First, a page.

I spent my birthday month of July 1989 at the [Polaris] mine, working long days as a cleaner with a crew of amazing women who, on a day off could manufacture a girl’s party in a New York Minute. When I left, the Newfi cradled my face with her hands and said “You’re a lovely egg sucking duck” and gave me a friendly kiss. I remember the “windy/rocky” golf tournament with the golf ball ending up somewhere other than where you meant for it to go, the huge supply ship trying for hours to dock in a freezing, blustery wind, the amazing food, the never ending sunshine and one Frenchman just back from leave who wanted to take me away. On the flight to the Island from Resolute I had no idea of what I was in for. This flight consisted of me, the pilot and supplies masquerading as other passengers. I knew I would die in this tiny, cold, rattling airplane and no one would ever find my body. Well, we made it! Almost every day I would go for a walk after work and a delicious dinner. No one ever wanted to go with me. I had cargo pants with huge pockets and, being a rock hound, gathered many beautiful rocks and fossils. On one of my last walks, I decided to go out a different door…near the reception desk. As I was almost out the door, someone called me to ask where I was going. When I said for a walk, they asked where was my radio. I explained I had never had a radio all month and had gone for many walks. They explained that I could have quite easily been eaten by a polar bear! Well, I survived the plane ride and walking amongst polar bears that I never saw. I am very grateful to Polaris for my experience and realize why no one ever wanted to go walking with me. That month was an experience that is a very special memory….and I have the rocks and fossils to keep that memory alive.

  3. Michele says:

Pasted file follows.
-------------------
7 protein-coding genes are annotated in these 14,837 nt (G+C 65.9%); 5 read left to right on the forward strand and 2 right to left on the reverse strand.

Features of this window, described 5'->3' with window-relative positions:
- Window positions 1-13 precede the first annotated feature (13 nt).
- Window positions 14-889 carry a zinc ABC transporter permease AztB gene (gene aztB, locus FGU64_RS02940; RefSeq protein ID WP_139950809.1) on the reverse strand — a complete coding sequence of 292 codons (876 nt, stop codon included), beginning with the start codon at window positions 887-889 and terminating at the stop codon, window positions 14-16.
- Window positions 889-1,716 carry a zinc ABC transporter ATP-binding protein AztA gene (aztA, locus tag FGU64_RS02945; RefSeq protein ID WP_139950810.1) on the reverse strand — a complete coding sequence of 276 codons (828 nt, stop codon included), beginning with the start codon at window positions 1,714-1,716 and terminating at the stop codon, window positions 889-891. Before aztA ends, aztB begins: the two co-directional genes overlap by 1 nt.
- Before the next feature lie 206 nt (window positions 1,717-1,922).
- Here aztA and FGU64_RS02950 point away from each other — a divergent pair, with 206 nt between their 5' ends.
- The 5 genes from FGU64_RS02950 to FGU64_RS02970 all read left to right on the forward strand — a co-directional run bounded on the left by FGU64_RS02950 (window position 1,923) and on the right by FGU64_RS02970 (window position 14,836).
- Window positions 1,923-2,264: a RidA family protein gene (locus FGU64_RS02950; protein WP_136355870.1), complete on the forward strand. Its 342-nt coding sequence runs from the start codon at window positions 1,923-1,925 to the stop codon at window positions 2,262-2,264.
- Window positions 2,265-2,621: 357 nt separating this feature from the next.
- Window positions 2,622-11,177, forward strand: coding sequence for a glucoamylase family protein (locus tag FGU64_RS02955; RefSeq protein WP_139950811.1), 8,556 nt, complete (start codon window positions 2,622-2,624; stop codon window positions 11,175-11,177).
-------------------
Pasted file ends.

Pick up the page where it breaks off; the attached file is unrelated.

I was only at the mining camp for 2 and 1/2 months, September to November in 1984. I worked in the kitchen as the one and only dishwasher, 7-days a week 12-hour days and no one to replace you if you were sick. It definitely was an experience that I will never forget, the 24-hour darkness and the – 75 below weather was something I do not wish to experience again, once was enough. LOL
    Something’s that I will never forget, the people I worked with, the sunsets, and of course the wildlife, amazing to see polar bears and the northern white foxes roaming about and the stars were amazing.

  4. Doug Kimpinski says:

    What happened to the floating concentrator, was it floated back to Quebec, where it was manufactured. As a electrician I worked up there for three months.. Quite an experience.

  5. Tony Luciani says:

    We arrived on site as Bechtel was finishing up their amazing construction work. I was in charge of managing everything that happened on the ground, ship loading, airstrip maintenance, road maintenance. With a crew of Inuit from around the North, we built a strong team. The Inuit were 4 weeks in and 2 weeks out to allow them to continue their hunting and fishing traditions. The first winter we ran out of meat, oil for the machines and fresh everything. We built an airstrip on a lake not far from the mine. Nordair 737 flew from Montreal to the Lake. The first flight in was stupendous, ice crystals everywhere, we could hear but not see the plane. At the last minute, lights and this huge bird of salvation landed on this small strip 3000 miles away from Montreal. Brave pilots and men doing what Canadians’ do. It was a good time but required long hours and little time for leisure.